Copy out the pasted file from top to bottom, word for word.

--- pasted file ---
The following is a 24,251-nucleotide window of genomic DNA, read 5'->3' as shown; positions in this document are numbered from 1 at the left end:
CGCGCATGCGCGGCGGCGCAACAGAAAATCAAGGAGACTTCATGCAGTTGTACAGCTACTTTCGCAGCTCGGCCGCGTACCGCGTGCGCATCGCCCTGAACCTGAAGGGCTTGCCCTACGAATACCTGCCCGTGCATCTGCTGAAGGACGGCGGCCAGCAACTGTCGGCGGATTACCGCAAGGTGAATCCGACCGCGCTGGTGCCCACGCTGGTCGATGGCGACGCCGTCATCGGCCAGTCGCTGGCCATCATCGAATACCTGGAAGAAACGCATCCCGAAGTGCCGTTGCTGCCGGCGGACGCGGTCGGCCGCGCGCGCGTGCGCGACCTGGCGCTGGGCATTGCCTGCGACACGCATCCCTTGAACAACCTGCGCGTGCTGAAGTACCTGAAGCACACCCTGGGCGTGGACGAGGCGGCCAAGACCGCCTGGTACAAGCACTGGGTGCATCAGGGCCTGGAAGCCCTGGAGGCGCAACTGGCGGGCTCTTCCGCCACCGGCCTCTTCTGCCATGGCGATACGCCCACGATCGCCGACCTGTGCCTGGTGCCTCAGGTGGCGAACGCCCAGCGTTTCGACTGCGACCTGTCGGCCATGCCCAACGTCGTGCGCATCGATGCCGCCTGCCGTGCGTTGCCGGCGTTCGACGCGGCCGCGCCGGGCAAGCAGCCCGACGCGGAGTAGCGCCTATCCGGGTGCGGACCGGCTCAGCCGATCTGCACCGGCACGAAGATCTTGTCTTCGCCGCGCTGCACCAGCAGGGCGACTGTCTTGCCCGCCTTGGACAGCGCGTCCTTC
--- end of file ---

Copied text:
The following is a 24,251-nucleotide window of genomic DNA, read 5'->3' as shown; positions in this document are numbered from 1 at the left end:
CGCGCATGCGCGGCGGCGCAACAGAAAATCAAGGAGACTTCATGCAGTTGTACAGCTACTTTCGCAGCTCGGCCGCGTACCGCGTGCGCATCGCCCTGAACCTGAAGGGCTTGCCCTACGAATACCTGCCCGTGCATCTGCTGAAGGACGGCGGCCAGCAACTGTCGGCGGATTACCGCAAGGTGAATCCGACCGCGCTGGTGCCCACGCTGGTCGATGGCGACGCCGTCATCGGCCAGTCGCTGGCCATCATCGAATACCTGGAAGAAACGCATCCCGAAGTGCCGTTGCTGCCGGCGGACGCGGTCGGCCGCGCGCGCGTGCGCGACCTGGCGCTGGGCATTGCCTGCGACACGCATCCCTTGAACAACCTGCGCGTGCTGAAGTACCTGAAGCACACCCTGGGCGTGGACGAGGCGGCCAAGACCGCCTGGTACAAGCACTGGGTGCATCAGGGCCTGGAAGCCCTGGAGGCGCAACTGGCGGGCTCTTCCGCCACCGGCCTCTTCTGCCATGGCGATACGCCCACGATCGCCGACCTGTGCCTGGTGCCTCAGGTGGCGAACGCCCAGCGTTTCGACTGCGACCTGTCGGCCATGCCCAACGTCGTGCGCATCGATGCCGCCTGCCGTGCGTTGCCGGCGTTCGACGCGGCCGCGCCGGGCAAGCAGCCCGACGCGGAGTAGCGCCTATCCGGGTGCGGACCGGCTCAGCCGATCTGCACCGGCACGAAGATCTTGTCTTCGCCGCGCTGCACCAGCAGGGCGACTGTCTTGCCCGCCTTGGACAGCGCGTCCTTC